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This is not an Instructable how to recreate the clock project that got Ahmed Mohamed in trouble in September 2015, nor do I want this to be a discussion about what happened. What I do want to do is lay out a simple clock project using an Arduino to help inspire people like Ahmed to keep hacking, making, and programming.

At it's most fundamental, a digital clock is a computer with input and output and with behavior controlled through logic. Using an Arduino, we can program and test the behaviors step by step. This can lead us in to some insights as to why the basic digital clock hasn't changed in several decades. It can also let us creatively explore some alternatives.

Summary of Steps:

  1. Using Arduino's internal counter to keep time.
  2. Adding visual output using a 7-segment display.
  3. Adding an alarm using a piezo speaker.
  4. Using a button for input to silence the alarm.
  5. Adding a real-time clock (RTC) for accuracy.
  6. Adding battery power.

Parts & Supplies:

All you really need to start you exploration is an Arduino. However, to complete this project, some other optional items are needed:

Ready to begin?

Step 1: An Arduino Makes a Poor Clock - Simulating a Clock in Software

When I tackle a complex project, I like to break it into discrete steps based on the functionality and wiring. Then, when something goes wrong, I can always fall back to the previous "known good" state to help figure out what went wrong.

We will start by just writing some simple code to handle seconds, minutes, and hours using the Arduino's internal counter which tracks the time, in milliseconds, since the board was powered-on or reset.

Here is our starting sketch, with no libraries or wiring. Time is simply displayed using the serial console:

  // time variables<br>  long lastMillis;
  int hours = 0;
  int minutes = 0;
  int seconds = 0;
  
  
  void setup() {
    Serial.begin(9600);  // Open channel to serial console
    Serial.println("Arduino Clock Step 1");
  }
  
  
  void loop() {
    long curMillis = millis();              // get current counter in milliseconds
    if (curMillis > (lastMillis + 1000)){   // If one second has passed:
      lastMillis = lastMillis + 1000;
      seconds = seconds + 1;                // increment seconds
      if (seconds > 59){
        seconds = 0;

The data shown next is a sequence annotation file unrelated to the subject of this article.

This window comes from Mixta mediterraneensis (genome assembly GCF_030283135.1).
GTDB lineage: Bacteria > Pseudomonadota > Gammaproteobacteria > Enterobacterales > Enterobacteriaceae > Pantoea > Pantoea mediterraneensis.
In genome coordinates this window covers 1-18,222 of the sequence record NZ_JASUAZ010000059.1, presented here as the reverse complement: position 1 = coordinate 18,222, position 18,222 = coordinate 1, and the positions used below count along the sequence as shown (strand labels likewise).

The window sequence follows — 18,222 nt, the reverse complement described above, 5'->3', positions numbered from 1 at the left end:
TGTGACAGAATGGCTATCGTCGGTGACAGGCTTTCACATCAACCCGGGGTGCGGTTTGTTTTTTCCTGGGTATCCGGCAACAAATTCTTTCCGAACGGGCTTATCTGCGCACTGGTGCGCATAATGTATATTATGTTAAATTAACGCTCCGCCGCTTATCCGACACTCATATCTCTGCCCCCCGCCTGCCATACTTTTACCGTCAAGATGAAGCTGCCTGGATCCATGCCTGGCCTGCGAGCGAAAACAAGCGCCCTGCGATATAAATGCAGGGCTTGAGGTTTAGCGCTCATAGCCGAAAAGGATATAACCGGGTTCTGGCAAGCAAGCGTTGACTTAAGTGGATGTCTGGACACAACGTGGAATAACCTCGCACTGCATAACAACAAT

minutes = minutes + 1;              // increment minutes
        if (minutes > 59){
          minutes = 0;
          hours = hours + 1;                // increment hours
          if (hours > 23){
            hours = 0;
          }
        }
      }
    
      // Display time on serial console
      Serial.print(hours);
      Serial.print(":");
      Serial.print(minutes);
      Serial.print(":");
      Serial.println(seconds);
    }
  }

You can set the time variables before you upload the sketch, and the Arduino will keep reasonable time (within a minute per day) until a reset or power cycle occurs.

Time to Explore:

  • Can you fix the output so if hours or minutes are less than 10, a leading "0" is shown?
  • How accurate is your Arduino? Could you calibrate it to run more accurately?
  • Could you use the Digital Pin 13 LED to indicate the passing of seconds?

Step 2: Adding Some Output - 7 Segment Display

Seeing time click off on the serial console is cool, but hey, you already have an accurate digital clock down in the corner of your computer screen. We need some real output, so I'm going to add a 7-segment display. Adafruit and SparkFun have a number of different display options, but I'm going to use Adafruit's I2C one (https://www.adafruit.com/products/881).

Both the display and the RTC module (Step 5) have software libraries that must be installed to give us the functionality to easily program them. Libraries abstract all the low-level hardware code so we can just focus on the task at hand.

We are eventually going to need three libraries, so lets install them all now. Start with the display library instructions at https://learn.adafruit.com/adafruit-led-backpack/0... and install the libraries from:

Also, using the instructions from https://learn.adafruit.com/ds1307-real-time-clock-... install the library from:

Wire the display up per the instructions and diagram, and test it using the library's example "sevenseg". Once you are satisfied it is functioning, we are ready for some clock code:

  #include "Wire.h" <br>  #include "RTClib.h"

  #include "Adafruit_LEDBackpack.h"
  #include "Adafruit_GFX.h"
  Adafruit_7segment matrix = Adafruit_7segment();
  
  // time variables
  long lastMillis;
  int hours = 0;
  int minutes = 0;
  int seconds = 0;
  
  void setup() {
    Serial.begin(9600);  // Open channel to serial console
    Serial.println("Arduino Clock Step 2");
    matrix.begin(0x70);  // Start display
  }
  
  void loop() {
    long curMillis = millis();              // get current counter in milliseconds
    if (curMillis > (lastMillis + 1000)){   // If one second has passed:
      lastMillis = lastMillis + 1000;
      seconds = seconds + 1;                // increment seconds
      if (seconds > 59){
        seconds = 0;
        minutes = minutes + 1;              // increment minutes
        if (minutes > 59){